Rea, August 4, 2012 (view all comments by Rea)
Still one of my ultimate favorites! . ..as though reconnecting with an old friend. “I felt like lying down by the side of the trail and remembering it all. The woods do that to you, they always look familiar, long lost, like the face of a long-dead relative, like an old dream, like a piece of forgotten song drifting across the water, most of all like golden eternities of past childhood or past manhood and all the living and the dying and the heartbreak that went on a million years ago and the clouds as they pass overhead seem to testify (by their own lonesome familiarity) to this feeling.”
― Jack Kerouac, Dharma Bums
Suze R, September 25, 2011 (view all comments by Suze R)
I've revisited this book several times.I love the way Kerouac captures the feeling of the time he writes about,the 50's of the Beat generation in SF and Berkeley.I love the characters in this book,especially Japhy,who is based on Gary Snyder.There is a sweetness to this story that is a little sad considering how Kerouac ended up in real life.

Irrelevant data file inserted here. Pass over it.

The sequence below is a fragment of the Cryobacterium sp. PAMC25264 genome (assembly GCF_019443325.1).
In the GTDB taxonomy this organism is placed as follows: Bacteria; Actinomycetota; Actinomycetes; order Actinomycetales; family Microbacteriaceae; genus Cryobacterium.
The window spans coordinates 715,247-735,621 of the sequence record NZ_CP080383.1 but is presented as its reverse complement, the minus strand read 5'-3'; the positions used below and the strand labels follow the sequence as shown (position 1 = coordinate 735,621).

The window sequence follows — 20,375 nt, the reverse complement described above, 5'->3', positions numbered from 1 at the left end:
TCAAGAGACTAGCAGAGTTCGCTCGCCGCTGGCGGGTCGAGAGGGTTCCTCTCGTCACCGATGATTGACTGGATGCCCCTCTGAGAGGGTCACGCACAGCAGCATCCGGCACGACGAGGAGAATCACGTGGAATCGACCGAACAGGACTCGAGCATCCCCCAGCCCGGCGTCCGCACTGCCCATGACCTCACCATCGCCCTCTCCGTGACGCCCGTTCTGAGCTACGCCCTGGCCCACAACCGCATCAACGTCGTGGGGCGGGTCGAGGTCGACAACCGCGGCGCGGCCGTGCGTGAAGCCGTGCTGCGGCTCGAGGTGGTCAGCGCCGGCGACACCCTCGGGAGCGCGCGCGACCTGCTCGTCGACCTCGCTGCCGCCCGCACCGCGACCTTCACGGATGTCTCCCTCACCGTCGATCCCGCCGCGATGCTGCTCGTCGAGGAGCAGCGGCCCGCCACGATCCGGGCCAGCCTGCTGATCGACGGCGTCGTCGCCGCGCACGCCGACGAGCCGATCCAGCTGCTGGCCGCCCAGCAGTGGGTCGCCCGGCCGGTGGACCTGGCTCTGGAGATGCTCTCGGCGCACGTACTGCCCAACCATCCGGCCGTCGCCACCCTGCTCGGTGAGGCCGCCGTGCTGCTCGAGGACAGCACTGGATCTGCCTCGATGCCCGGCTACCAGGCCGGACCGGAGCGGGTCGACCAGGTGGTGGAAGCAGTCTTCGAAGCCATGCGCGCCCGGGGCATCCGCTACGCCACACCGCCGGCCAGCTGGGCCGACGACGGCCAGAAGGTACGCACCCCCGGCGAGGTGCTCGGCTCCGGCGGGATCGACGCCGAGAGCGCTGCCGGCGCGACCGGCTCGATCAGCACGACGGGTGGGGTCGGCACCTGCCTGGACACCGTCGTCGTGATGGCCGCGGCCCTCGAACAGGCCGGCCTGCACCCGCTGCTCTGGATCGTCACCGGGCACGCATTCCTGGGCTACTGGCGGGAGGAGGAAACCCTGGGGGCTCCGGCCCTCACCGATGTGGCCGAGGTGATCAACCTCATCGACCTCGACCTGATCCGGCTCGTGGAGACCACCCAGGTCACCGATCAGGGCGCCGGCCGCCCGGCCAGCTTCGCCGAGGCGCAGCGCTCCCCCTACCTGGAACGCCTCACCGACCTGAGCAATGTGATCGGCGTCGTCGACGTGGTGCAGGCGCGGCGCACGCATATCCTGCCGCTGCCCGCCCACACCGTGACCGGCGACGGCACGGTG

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Andrew Kaplan, February 1, 2008 (view all comments by Andrew Kaplan)
You've heard of On The Road; likely you've even read it. But turn to this book for the wilder side of Kerouac. A classic Beat treatise on nature, loneliness and the human spirit, Dharma Bums offers a sparkling introduction to the world of Zen Buddhism according to the wandering poets of 1950s America.
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by Nancy W. Ross, The New York Times Book Review, 10/5/1958,
"Kerouac can describe a simple supper of pea soup and wild mushrooms, or even a spartan repast prepared from those little plastic bags of dried food carried by seasoned mountaineers, in a way to make your mouth water.... In his often brilliant descriptions of nature one is aware of exhilarating power and originality..."
by Phoebe Adams, Atlantic Monthly, October, 1958,
"Whatever one may think of the soundness of his philosophy, which at the moment seems to be Zen Buddhism, Jack Kerouac is a writer who cannot be charged with dullness. The Dharma Bums is as disorderly, ungrammatical, and readable as his On the Road, and while it contains less gaudy misbehavior it offers a better alternative to the gray flannel suit than the prisoner's uniform."
One of the best and most popular of Kerouac's autobiographical novels, The Dharma Bums is based on experiences the writer had during the mid-1950s while living in California, after he'd become interested in Buddhism's spiritual mode of understanding. One of the book's main characters, Japhy Ryder, is based on the real poet Gary Snyder, who was a close friend and whose interest in Buddhism influenced Kerouac.
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